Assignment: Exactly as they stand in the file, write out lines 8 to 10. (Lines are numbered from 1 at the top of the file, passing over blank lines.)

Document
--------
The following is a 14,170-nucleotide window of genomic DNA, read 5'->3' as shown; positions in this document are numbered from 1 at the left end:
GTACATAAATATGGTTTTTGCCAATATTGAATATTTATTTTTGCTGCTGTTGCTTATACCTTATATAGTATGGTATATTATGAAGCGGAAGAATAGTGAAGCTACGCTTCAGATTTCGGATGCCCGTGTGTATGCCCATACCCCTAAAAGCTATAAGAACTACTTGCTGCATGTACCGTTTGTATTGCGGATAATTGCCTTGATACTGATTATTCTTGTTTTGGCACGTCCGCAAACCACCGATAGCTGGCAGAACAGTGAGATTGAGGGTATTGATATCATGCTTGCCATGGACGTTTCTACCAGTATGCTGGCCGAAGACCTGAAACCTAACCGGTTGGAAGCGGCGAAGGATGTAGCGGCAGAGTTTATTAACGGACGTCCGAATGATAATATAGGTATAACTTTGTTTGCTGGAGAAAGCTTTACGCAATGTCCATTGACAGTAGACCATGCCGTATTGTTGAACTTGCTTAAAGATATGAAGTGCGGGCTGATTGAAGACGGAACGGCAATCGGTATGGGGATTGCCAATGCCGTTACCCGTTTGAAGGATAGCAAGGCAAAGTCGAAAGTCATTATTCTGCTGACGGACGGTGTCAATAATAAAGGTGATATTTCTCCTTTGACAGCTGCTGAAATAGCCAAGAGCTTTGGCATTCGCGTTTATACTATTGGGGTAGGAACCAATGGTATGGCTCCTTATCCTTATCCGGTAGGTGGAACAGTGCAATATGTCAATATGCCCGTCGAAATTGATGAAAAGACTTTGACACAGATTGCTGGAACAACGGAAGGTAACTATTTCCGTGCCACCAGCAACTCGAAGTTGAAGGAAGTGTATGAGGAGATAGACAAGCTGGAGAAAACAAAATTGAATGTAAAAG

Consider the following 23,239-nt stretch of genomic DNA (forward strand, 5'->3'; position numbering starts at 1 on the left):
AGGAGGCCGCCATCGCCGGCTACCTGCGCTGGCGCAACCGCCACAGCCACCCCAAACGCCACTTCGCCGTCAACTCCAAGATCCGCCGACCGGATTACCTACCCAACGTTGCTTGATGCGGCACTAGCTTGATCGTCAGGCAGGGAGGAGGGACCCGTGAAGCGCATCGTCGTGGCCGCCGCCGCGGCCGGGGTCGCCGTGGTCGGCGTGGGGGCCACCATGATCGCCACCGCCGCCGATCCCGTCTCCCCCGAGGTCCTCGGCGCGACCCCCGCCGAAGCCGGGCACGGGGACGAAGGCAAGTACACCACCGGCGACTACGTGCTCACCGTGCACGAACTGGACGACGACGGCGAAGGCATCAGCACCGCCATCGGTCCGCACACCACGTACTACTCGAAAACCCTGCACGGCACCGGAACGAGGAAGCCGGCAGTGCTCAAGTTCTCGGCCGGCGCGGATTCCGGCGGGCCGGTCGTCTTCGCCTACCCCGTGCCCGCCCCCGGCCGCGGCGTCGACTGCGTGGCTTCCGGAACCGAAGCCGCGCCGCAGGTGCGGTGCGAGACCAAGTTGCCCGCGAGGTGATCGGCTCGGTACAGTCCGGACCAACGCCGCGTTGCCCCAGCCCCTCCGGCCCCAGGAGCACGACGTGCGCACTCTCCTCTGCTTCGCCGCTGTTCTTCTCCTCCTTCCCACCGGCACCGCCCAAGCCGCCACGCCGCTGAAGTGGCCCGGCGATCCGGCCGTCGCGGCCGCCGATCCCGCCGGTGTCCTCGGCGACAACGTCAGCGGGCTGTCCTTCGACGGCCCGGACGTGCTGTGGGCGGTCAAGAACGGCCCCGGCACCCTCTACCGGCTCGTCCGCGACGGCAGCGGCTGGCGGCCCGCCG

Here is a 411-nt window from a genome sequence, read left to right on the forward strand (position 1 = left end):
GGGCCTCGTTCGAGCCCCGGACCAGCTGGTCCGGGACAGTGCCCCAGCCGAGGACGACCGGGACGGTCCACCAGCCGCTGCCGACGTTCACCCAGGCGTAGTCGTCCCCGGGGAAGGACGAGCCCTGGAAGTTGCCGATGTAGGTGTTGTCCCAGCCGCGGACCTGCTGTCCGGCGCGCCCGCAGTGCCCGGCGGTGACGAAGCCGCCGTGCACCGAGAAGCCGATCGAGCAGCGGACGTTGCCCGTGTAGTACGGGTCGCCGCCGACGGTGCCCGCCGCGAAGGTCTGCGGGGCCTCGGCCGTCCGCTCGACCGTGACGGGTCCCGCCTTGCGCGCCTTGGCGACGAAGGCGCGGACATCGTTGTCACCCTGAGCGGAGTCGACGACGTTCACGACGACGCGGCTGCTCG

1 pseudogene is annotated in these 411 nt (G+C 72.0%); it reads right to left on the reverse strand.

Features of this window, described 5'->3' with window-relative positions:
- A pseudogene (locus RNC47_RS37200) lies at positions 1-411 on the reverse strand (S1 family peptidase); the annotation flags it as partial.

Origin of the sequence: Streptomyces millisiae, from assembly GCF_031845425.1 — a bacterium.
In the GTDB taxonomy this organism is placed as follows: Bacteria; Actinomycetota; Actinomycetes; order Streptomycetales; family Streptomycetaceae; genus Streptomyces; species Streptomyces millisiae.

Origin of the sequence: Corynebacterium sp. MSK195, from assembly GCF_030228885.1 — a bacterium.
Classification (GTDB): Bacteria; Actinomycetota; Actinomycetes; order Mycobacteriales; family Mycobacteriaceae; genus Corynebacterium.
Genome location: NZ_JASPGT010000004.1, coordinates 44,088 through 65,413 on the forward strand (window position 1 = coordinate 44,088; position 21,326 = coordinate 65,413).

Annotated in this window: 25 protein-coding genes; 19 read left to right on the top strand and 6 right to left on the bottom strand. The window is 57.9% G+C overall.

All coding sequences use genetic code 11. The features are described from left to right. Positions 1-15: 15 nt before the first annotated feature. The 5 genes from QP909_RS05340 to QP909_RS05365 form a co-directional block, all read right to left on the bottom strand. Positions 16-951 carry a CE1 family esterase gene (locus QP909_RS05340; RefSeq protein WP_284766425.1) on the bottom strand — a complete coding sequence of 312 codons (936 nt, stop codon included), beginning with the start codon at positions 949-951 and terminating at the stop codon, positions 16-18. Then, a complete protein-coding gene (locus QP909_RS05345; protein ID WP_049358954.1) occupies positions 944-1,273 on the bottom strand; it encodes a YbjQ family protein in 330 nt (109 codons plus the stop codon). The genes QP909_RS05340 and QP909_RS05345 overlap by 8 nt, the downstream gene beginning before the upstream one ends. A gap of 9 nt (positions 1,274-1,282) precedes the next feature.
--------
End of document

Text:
Features of this window, described 5'->3' with window-relative positions:
- A pseudogene (locus RNC47_RS37200) lies at positions 1-411 on the reverse strand (S1 family peptidase); the annotation flags it as partial.

Origin of the sequence: Streptomyces millisiae, from assembly GCF_031845425.1 — a bacterium.